Apart from its state-of-the-art facilities, SkyPharma also boasts of innovations like the White Container, which is coated on the inside with thermal insulators to counteract high temperatures in Dubai and preserve sensitive cargo, the Emirates SkyCargo Cool Dolly—a special piece of equipment that transports cargo from the aircraft to cool storage areas while maintaining temp- eratures of as low as -20 degrees centigrade, among others.

Global Commitment

As the world’s cargo airline with the widest reach, Chaouk said Emirates SkyPharma would help more people get access to medications that they need.

Nabil Sultan, Emirates Divisional Senior Vice President for Cargo, said “pharmaceuticals are one of the most important products we transport because of the impact on people’s lives and communities across the world.”

“As a leader in the global air cargo industry, we decided that it was not only important for us to build state-of-the-art cool chain facilities for the transport of pharma products but to also go the extra mile and ensure the compliance of our operations against the highest international standards,” said Sultan.

“Our customers can continue to rest easy knowing that shipping their high-value and temperature-sensitive goods with Emirates SkyCargo is a safe and efficient choice for their business and customers,” he added.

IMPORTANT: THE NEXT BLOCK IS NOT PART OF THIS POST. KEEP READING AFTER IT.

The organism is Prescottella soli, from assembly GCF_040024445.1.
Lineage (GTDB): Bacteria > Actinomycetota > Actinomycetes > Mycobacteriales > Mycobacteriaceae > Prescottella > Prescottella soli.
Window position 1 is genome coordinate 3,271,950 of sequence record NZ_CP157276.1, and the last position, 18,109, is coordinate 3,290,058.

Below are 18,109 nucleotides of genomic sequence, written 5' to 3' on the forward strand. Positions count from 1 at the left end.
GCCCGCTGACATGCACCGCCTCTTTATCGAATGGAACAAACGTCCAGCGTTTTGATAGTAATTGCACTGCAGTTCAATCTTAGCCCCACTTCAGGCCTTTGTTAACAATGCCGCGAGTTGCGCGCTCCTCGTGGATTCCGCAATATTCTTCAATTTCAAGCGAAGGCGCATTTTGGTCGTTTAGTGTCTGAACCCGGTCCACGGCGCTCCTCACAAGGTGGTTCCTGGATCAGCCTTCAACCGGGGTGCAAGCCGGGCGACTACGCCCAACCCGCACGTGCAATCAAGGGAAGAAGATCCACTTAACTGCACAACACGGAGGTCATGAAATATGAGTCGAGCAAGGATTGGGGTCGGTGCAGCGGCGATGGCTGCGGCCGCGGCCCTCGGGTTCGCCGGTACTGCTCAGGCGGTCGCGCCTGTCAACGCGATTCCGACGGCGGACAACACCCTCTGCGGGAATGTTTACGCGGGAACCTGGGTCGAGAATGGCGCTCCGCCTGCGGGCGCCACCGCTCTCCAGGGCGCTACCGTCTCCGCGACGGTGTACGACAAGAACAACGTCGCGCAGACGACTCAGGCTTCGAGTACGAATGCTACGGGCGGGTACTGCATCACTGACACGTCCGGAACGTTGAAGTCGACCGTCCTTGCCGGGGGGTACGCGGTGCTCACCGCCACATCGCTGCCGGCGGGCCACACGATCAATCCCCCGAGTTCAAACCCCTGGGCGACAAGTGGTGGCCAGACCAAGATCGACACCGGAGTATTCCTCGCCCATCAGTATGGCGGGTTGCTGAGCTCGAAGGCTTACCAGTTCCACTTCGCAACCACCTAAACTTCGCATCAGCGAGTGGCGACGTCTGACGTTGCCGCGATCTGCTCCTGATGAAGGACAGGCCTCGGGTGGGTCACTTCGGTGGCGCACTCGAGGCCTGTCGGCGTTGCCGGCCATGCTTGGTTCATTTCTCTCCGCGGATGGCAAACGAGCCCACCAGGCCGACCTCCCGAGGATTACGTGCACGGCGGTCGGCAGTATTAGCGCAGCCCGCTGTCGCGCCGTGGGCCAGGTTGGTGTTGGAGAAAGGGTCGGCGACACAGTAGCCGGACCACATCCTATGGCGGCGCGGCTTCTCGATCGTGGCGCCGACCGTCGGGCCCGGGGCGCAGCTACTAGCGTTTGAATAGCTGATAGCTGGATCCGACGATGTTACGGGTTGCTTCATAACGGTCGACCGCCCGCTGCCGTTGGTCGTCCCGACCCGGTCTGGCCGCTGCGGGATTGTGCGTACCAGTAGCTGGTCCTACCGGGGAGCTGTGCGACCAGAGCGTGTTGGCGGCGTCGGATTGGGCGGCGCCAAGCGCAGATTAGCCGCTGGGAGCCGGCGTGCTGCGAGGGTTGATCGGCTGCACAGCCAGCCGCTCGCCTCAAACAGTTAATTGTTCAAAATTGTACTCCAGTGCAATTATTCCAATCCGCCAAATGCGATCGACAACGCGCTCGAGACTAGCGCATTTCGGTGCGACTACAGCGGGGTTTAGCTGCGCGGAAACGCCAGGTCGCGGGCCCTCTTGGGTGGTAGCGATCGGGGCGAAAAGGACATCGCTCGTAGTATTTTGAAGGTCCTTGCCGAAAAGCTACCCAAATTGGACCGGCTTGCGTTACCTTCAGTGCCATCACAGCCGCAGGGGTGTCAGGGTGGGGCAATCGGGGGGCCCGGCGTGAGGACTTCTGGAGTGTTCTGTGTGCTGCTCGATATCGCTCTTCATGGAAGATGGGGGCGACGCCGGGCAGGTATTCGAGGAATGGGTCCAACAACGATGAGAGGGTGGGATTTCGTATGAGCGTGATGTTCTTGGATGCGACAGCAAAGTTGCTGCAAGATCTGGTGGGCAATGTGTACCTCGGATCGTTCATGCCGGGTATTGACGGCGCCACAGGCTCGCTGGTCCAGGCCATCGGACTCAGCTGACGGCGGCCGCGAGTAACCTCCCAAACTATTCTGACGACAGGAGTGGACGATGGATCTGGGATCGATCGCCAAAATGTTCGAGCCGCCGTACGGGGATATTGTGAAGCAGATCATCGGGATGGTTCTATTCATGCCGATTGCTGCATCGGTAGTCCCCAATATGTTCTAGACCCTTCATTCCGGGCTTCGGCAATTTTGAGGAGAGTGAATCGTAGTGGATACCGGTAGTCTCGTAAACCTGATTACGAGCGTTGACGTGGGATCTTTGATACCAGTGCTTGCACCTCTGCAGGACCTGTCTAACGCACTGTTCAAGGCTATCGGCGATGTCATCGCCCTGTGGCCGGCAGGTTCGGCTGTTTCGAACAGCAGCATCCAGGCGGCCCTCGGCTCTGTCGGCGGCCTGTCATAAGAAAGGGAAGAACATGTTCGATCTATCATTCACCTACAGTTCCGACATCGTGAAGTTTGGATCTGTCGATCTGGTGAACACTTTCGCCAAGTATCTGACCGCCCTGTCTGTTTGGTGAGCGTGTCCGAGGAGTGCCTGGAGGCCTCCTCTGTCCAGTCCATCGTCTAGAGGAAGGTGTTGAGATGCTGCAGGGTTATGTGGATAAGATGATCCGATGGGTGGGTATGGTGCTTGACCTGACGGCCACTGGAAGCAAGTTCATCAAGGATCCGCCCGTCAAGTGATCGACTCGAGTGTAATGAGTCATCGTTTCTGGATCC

Pharmaceutical products only account for 6 per cent of products shipped via Emirates SkyCargo right now but Sultan is optimistic for growth in the coming months or years.

In 2015-2016 financial year, the cargo company saw a 6 percent growth in its airfreight volume to 2.5 million tons.

Its route covers 150 cities in 82 countries, including 27 in Africa, 18 in South Asia, 16 in the Middle East, 24 in the Far East, 7 in Australiasia, 41 in Europe and 20 in North and South America.

Aging and Diseases

The global health care spending dipped in 2015 with pricing pressures in the US and unstable economic conditions in Brazil, Russia and China affecting the industry.

But the general long-term outlook in the pharmaceutical industry remains rosy, based on the analysis of the US financial research and auditing firm Deloitte &Touche.

Aging populations, the rise of chronic diseases and the advent of innovative and frequently expensive treatments like cancer would drive the growth in the pharmaceutical sector.

“Although economic woes are stunting pharma sales growth in certain regions, long-term prospects outweigh near-term challenges. During 2015-2019, both global health spending and pharma sales are expected to see positive growth, driven by population aging and expansion and the rollout of improved health insurance and services, particularly in developing markets,” Deloitte &Touche said in its report.

Increased life expectancy in developed countries as well as the prevalence of obesity, cardiovascular diseases, hypertension and diabetes would also require more pharmaceutical products.

With developing countries like India capable of manufacturing drugs at global standard, more people in remote villages in need of basic health care are also being reached.

About 30 percent of vaccines shipped to the US are now manufactured in India, cutting production cost significantly but still requires quality shipment process to keep them in their best state.

Analysts said the availability of cheaper medicines means more people can be reached and more quality air cargo shipments would be needed on a global scale.